It’s against the clock too, so there’s less incentive to sit down and take it easy. There are also plenty to choose from around the country with different themes and sets ranging from World War 2, to virtual reality, code breaking, pirates and… a biochemistry mystery!
5. The beautiful “bubble” game
Your Sith Lord doesn’t have to be a football fanatic for this one. In fact, it might help if they really didn’t like the game at all, because when you pull up to the pitch for this version of the beautiful game, their jaw will drop and they’ll be racing to get on the pitch. Bubble soccer is what the Germans call “loopy ball” and it’s easy to see why. Along with the usual shorts, t- shirt and boots, you get to wear a huge bubble of air around your body.
The idea of the game is to score, but also knock your opponents over. It’s not a game for the faint of heart or if you’re weak at the knees but the sheer joy of bouncing off each other will get the most sedentary Sith Lord’s heart pumping. If that fails, there’s always two-ball soccer. Yep, two balls. Each team has one ball and tries to keep it and capture the other team’s.
6. Set their sights on something higher
Each level your Sith Lord completes on their favourite game proves one thing to you: they can achieve a goal and have the desire to keep going until they meet the big bad boss at the end. All you need to do is find an outdoor – or out of their room – equivalent.
Easier said than done, but that’s what the Duke of Edinburgh Award scheme is there for. Tailored to the needs of young people from 14-24 years old, it’s designed to boost self-esteem, build character and allow kids to push their boundaries in a positive, supportive way. It’s all about broadening horizons and giving kids the skills and confidence they’ll need to live and lead a fulfilling and rewarding life. There are plenty of heart-warming stories to inspire them like Emily Mailes who used to take her son with her on expeditions! And James Burte-Carty who volunteered at Kingstanding Leisure Centre, which he attended as a youngster and where he coached football and helped children with their arts and crafts.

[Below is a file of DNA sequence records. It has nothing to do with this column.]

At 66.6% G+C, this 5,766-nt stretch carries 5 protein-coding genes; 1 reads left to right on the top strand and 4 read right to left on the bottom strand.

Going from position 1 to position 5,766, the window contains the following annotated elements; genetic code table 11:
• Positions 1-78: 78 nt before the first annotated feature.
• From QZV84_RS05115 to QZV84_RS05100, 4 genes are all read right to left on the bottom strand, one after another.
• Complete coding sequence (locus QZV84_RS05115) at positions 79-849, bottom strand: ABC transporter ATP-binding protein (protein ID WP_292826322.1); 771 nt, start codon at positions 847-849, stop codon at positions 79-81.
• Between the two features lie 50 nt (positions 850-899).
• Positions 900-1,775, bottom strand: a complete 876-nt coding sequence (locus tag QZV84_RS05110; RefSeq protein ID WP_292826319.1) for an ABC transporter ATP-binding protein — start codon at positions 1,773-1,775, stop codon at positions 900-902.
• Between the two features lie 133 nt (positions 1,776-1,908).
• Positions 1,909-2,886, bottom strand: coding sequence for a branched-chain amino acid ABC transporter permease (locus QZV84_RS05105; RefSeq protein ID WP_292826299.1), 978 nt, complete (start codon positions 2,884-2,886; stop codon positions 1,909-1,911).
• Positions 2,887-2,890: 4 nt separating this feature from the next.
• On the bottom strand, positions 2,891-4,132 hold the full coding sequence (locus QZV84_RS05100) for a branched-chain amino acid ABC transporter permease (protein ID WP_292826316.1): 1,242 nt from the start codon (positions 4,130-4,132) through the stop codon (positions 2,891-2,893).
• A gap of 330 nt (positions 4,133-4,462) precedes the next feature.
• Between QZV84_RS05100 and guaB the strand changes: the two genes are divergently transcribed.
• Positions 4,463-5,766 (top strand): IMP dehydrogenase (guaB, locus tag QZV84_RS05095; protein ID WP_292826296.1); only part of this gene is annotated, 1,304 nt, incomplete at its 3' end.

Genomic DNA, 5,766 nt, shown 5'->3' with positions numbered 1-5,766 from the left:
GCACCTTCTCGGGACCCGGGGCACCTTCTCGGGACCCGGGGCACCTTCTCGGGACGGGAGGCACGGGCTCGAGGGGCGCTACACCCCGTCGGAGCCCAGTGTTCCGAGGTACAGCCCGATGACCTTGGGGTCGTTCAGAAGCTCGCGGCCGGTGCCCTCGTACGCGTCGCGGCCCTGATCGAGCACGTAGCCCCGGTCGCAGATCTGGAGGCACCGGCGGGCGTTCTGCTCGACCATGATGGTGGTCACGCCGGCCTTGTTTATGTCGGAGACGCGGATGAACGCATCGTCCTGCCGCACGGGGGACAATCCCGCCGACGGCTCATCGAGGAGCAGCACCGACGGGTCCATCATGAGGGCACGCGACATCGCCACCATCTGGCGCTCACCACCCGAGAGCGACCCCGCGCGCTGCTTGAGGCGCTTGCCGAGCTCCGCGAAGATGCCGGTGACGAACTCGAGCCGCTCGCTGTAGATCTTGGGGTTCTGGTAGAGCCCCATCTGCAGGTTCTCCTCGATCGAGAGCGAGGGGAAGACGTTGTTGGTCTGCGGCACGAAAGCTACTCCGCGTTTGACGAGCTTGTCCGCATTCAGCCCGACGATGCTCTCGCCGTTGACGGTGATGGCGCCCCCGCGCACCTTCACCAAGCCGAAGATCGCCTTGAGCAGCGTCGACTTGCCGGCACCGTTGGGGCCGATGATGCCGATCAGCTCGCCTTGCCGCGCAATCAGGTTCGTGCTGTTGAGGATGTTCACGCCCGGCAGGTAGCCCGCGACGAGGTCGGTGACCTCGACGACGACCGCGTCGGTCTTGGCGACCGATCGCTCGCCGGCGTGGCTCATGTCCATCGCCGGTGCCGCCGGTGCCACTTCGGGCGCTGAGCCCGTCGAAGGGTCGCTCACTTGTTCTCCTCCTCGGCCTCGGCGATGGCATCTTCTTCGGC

7. Reverse psychology
This one will require some detective work. Be honest, do you know who your kid’s idols are? Who inspires them? Who do they want to be like? Find out and build up an idea of what those people have done and how they did it. Engaging with your Sith Lord is as much about understanding who they aspire to be, as understanding who they are right now.
Once you’re armed with that knowledge, put it to use. Casually drop in that there’s no way on Tatooine that Darth Vader would be where he is today, if he’d sat at home in front of the gogglebox all day. In other words, become your Sith Lord’s very own Emperor Palpatine.
If they reply with the “What do you know about it?” line, you’ll be prepared. You’ll be able to say that Vader wasn’t born a Sith Lord. He had to work his way up by building C-3PO, a pod racer, winning the pod race – all by the age of nine – then wage single-handed war on an entire tribe of Sand people and construct his own lightsaber before he was allowed to set foot in the Death Star!
Disclosure: This is a collaborative post